All told, a worthwhile way to spend the day if just to underscore the point that we’ve only just begun. The endpoints are beginning to define themselves (desktop, homepage, blog sidebar, cellphone) but, as someone mentioned, the most popular widgets are the same calendars, weather, and stock quotes. The real killler app is some totally rad social media app, “sitting on someone’s cellphone in South Korea that no one has discovered yet.” The platform is ready and waiting to pull such an app in and redefine the concept of a widget and how we use them.


Download and Recharge

So I’m off to a series of conferences this week and next which I hope to treat as my own version of think week to kick off my planning for things I want to tackle for 2007. I’ve had a year with Yahoo and a few months working with the team behind the Yahoo Publisher Network portal. Now it’s time to hold up my understanding of the business against the bright light of opportuntiy coming from the Web 2.0 movement and publisher marketplace at a series of shows over the next two weeks.

I was at Widgets Live today and Web 2.0 through the rest of the week. Next week I’m off to Las Vegas to get a feel for the search engine & contextual advertising marketplace at Webmaster World. The two weeks should serve as nice bookends for a holistic view of an online publisher’s needs.

I’ll post bits and pieces when I can get through on the wifi which is bound to be spotty. I tried to prepare by trying to figure out how to turn my Blackberry into a broadband modem but I am told that Cingular has blocked this feature in the Yahoo-issued handset that I have.


Once we can address the past, we have time travel

Excerpts from an IM conversation with a colleague in which we figured out how we will eventually be able to time travel.

It’s Friday. 

[13:15] jonathanhstrauss: as or more disruptive than web 2.0
[13:15] jonathanhstrauss: which i define as the disaggregation of the back end services from the front end uis
[13:16] finduseshare: didn’t apis and xml do that?
[13:16] jonathanhstrauss: yes
[13:16] jonathanhstrauss: thus enabling web 2.0
[13:16] jonathanhstrauss: which is when the basis of competition switched from who could afford the most bandwidth or storage space to who could create the most personalized UI

[13:17] finduseshare: next step is ubiquitous internet dialtone (tcp everywhere)
[13:17] jonathanhstrauss: exactly
[13:17] jonathanhstrauss: and device optimized experiences built on top of it
[13:17] finduseshare: ip6 is supposed to give us enough addresses so we can (if we want) assign unique IP addresses to every grain of sand on every beach
[13:17] finduseshare: i think i read that in wired
[13:17] jonathanhstrauss: and we will find a way in 10 years that even that won’t be enough
[13:18] finduseshare: because of historical
[13:18] finduseshare: need ip address for every state (new, used, trashed)
[13:18] jonathanhstrauss: yeah, time will become a dimension, like a Wiki
[13:19] jonathanhstrauss: awesome….
[13:19] finduseshare: once we’ve given an ip address for every object as it goes from new – used – trashed, we will have figured out how to travel through time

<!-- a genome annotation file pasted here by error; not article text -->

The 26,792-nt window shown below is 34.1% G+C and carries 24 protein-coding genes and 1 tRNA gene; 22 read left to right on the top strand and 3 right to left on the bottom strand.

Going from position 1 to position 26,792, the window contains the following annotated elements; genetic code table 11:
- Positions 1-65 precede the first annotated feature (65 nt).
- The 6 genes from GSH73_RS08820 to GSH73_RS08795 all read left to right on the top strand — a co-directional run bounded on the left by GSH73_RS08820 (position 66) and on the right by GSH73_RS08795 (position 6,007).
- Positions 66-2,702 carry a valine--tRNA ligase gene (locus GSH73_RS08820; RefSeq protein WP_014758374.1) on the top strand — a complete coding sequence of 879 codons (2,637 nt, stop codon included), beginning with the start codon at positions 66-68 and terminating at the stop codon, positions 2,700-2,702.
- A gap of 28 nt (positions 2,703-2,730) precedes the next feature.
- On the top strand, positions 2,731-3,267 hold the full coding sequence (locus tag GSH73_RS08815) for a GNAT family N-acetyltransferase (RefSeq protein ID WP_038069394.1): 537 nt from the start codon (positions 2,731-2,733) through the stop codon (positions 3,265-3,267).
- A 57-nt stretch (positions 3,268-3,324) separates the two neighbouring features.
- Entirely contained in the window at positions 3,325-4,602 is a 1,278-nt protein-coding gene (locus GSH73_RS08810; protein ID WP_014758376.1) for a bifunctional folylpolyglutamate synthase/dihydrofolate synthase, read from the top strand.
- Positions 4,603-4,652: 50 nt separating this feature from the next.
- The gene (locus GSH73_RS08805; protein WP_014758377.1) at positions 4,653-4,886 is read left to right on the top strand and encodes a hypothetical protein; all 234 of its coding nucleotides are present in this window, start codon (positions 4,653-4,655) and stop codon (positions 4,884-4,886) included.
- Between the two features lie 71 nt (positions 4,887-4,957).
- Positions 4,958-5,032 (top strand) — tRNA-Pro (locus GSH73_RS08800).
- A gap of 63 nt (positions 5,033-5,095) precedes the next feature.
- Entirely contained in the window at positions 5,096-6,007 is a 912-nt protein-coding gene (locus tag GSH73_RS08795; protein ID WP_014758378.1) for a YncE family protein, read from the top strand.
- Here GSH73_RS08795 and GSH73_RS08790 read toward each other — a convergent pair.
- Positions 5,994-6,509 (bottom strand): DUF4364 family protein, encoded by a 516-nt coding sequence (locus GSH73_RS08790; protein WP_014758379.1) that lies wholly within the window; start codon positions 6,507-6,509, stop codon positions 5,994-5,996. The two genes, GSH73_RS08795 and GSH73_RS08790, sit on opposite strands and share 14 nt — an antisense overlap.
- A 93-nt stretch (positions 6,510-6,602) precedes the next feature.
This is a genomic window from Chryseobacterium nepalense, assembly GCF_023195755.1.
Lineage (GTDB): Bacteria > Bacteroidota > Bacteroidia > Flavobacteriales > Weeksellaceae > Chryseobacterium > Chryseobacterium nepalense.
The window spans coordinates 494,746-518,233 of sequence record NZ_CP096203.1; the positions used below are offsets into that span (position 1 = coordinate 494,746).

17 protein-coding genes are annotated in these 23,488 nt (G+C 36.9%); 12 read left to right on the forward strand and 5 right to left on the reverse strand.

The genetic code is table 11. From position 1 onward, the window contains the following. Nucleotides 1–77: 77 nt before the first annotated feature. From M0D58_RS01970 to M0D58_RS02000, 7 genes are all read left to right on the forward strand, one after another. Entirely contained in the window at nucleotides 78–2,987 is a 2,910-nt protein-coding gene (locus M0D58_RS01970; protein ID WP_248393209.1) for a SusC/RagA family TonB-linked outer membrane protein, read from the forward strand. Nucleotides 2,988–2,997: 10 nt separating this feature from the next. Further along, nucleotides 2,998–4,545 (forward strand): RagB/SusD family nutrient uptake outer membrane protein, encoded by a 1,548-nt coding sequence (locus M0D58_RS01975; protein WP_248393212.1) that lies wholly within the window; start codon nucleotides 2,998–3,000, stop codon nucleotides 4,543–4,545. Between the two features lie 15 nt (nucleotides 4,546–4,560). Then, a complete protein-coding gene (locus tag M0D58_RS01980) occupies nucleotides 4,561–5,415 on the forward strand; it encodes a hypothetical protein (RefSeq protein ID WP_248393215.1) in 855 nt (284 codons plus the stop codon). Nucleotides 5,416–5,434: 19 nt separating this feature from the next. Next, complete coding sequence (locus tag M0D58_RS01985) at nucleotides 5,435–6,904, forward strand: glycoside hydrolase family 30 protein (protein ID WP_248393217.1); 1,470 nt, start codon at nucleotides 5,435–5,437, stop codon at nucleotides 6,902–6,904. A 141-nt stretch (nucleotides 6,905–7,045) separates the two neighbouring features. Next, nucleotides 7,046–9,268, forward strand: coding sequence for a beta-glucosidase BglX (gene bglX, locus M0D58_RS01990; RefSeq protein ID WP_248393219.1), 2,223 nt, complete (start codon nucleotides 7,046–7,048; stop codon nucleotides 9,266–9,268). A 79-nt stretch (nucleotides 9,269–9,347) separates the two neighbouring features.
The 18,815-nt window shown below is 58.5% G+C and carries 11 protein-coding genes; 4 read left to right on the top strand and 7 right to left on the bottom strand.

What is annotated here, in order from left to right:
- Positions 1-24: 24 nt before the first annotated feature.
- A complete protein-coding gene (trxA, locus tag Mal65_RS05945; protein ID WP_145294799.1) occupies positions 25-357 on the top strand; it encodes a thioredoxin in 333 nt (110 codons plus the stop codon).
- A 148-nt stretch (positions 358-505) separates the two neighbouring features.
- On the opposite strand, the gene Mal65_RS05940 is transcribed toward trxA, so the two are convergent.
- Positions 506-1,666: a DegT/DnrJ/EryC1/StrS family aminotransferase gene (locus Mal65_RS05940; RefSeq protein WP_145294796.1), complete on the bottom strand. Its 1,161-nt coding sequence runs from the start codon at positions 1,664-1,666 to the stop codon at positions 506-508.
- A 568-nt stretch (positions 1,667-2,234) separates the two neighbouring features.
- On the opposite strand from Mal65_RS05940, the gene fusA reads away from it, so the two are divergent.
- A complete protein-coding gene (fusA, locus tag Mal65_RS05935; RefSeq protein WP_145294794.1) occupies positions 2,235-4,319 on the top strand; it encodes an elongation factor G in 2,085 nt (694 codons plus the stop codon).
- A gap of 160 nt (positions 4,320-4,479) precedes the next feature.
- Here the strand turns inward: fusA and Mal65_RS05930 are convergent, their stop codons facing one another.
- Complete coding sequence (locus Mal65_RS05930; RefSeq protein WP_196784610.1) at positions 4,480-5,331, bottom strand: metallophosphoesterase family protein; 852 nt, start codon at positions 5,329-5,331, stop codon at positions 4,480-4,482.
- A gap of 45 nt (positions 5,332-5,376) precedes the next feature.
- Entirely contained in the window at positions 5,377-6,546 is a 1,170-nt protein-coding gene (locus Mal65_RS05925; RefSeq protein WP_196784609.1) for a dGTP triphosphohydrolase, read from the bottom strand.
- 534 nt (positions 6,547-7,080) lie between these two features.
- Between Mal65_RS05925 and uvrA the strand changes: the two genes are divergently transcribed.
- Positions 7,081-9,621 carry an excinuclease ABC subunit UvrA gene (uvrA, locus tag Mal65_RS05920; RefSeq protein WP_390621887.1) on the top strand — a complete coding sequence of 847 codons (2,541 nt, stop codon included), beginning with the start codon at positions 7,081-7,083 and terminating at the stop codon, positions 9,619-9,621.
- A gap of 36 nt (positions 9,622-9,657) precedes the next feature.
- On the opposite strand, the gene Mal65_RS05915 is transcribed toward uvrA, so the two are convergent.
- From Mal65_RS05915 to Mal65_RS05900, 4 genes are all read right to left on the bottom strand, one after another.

[13:19] finduseshare: you can ping your past
[13:19] finduseshare: ok, my mind just got blown
[13:19] jonathanhstrauss: lol!!!
[13:19] finduseshare: it’s friday
[13:20] jonathanhstrauss: alright, ive gotta get some food
[13:20] finduseshare: i need to ping saturday
[13:20] jonathanhstrauss: lol

Rocketboom for the Wall Street crowd


Wallstrip, the new daily video blog featuring Lindsay Campbell, is Wall Street’s version of Rocketboom. Same formula as the old Rocketboom – simple set, man-on-the-street inteviews, a mix of tech topics and snippets of groaners from the internet. The difference is that the subjects and audience for this show is the Wall Street set – if they can convince the junior brokers and traders who make the street click, this could get pretty entertaining.

Reuters opens up bureau in Second Life. Can taxation be far behind?


The 200 year old news service which transmitted its first dispatches via homing pigeons has opened up a news bureau in the virtual world of Linden Labs’ Second Life.

Adam Pasick, who goes by “Adam Reuters” in Second Life is the wire services sole correspondent, editor, and bureau chief.

Being a financial news service, reporting is focused on news of economic interest with stories and interviews of some of the characters and entities that keep the Linden economy humming.

The Reuters Second Life News Center also keeps track of the Linden Dollar vs US Dollar exchange rate and total USD spend in Second Life over the previous 24 hours ($436,291 as of 9:00pm yesterday!)

Reuters has also built an in-world Atrium (Second Life s/w required) which you can visit and Adam has posted his hours on the site so you can visit with him and pass on your scoop.

Markets are, to a certain extent, a shared hallucination. It only makes sense for Reuters to follow this story to its logical extreme and explore the edge of value creation into the virtual economy. The lead story on the site today, US Congress launches probe into virtual economies, is the strongest indication yet that what is virtual today will be real (and taxable) tomorrow.